by Gwen Moritz
Posted 4/15/2010 10:33 pm
Updated 11 months ago
The Harrison company (Nasdaq:FFBH) also announced that it had consented to a cease-and-desist order issued by the Office of Thrift Supervision, the chief regulator of federally chartered savings and loans. Among other things, the order requires First Federal to raise its capital ratios significantly.
"The revised net loss available to common shareholders for the year ended December 31, 2009, was $46.2 million, or $9.54 per common share, increased from $27.0 million, or $5.56 per common share, that was previously reported for the year ended December 31, 2009," according to a press release issued late Thursday afternoon.
Specifically, the thrift holding company recorded an additional loan loss provision of $6.3 million (for a total of $8.2 million) for the fourth quarter of 2009 and a valuation allowance of $14.7 million for the federal deferred tax asset. The federal deferred tax asset valuation allowance resulted in an income tax provision of $11.9 million for the fourth quarter.
Taking the hits in fiscal 2009 "were significant but prudent actions to position us for potential profitability in 2010," CEO Larry Brandt said in the news release. "The 'Great Recession' has had a very detrimental impact on our market area of Northwest Arkansas, and consequently, our operating results. Management and the Board will continue to work diligently to resolve our operational issues. In addition, we will consider all strategic alternatives available to us to improve our capital ratios, including raising capital in the latter half of this year," he said.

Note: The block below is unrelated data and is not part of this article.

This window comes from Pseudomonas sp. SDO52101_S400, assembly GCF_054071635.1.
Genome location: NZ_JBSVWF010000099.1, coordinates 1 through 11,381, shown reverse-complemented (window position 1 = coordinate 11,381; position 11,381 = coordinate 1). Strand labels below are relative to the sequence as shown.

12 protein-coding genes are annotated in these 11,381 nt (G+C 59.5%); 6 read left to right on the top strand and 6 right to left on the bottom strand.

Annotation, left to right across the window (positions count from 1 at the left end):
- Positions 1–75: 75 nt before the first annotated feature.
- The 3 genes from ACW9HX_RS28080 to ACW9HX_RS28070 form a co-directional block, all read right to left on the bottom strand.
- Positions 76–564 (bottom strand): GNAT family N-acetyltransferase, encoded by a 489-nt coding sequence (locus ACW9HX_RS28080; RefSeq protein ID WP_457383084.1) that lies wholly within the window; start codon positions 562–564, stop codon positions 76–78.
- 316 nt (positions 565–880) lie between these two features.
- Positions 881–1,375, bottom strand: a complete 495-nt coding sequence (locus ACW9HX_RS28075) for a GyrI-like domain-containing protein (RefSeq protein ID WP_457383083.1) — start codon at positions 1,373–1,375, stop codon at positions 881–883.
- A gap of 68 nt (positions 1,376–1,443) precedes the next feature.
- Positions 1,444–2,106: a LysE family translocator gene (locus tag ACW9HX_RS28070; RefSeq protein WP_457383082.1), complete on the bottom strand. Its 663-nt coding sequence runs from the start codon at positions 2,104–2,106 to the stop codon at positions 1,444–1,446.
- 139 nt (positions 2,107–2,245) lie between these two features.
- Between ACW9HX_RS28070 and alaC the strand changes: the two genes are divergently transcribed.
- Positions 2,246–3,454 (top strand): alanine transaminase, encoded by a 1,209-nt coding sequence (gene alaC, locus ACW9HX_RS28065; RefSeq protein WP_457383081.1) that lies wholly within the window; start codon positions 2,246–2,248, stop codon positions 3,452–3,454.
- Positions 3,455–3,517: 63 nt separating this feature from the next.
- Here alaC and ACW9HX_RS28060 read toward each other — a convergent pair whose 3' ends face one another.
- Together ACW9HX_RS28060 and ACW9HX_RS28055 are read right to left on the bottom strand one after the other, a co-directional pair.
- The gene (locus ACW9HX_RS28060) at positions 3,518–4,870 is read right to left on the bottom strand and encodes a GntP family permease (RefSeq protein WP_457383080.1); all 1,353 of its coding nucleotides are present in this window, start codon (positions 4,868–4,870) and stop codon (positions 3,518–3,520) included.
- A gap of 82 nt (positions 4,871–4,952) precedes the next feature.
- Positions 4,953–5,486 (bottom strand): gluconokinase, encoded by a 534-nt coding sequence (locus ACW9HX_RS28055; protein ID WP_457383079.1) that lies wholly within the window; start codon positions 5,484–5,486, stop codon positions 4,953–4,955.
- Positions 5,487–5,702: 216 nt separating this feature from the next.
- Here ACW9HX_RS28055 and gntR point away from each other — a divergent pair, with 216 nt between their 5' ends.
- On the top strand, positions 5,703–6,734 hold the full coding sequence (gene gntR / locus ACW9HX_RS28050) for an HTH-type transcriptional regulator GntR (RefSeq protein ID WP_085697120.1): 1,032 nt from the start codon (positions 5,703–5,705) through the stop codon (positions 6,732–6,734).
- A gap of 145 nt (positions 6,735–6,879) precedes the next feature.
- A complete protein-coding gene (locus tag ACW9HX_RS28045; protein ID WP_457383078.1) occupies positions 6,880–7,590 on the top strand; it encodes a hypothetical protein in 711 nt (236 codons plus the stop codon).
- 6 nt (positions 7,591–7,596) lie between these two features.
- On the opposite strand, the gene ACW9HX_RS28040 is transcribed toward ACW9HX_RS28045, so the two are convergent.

The OTS had not made the cease-and-desist order public, but it was attached as an exhibit with First Federal's annual report filed with the Securities & Exchange Commission on Thursday, as was the consent agreement.
The order requires First Federal to increase its core capital ratio to 8 percent from its current level of 5.75 percent and its risk-based capital to 12 percent from 9.97 percent. It also requires new internal and external reviews and forbids First Federal from making new commercial real estate or development loans without prior approval from the OTS.
"The majority of our nonperforming assets are in Benton and Washington counties in Northwest Arkansas and the Bank has been actively addressing nonperforming assets long before this formal action," Brandt said in the release. "We believe that with time, most of the nonperforming loans will be resolved, either by returning them to performing loans or through an orderly liquidation of the loans."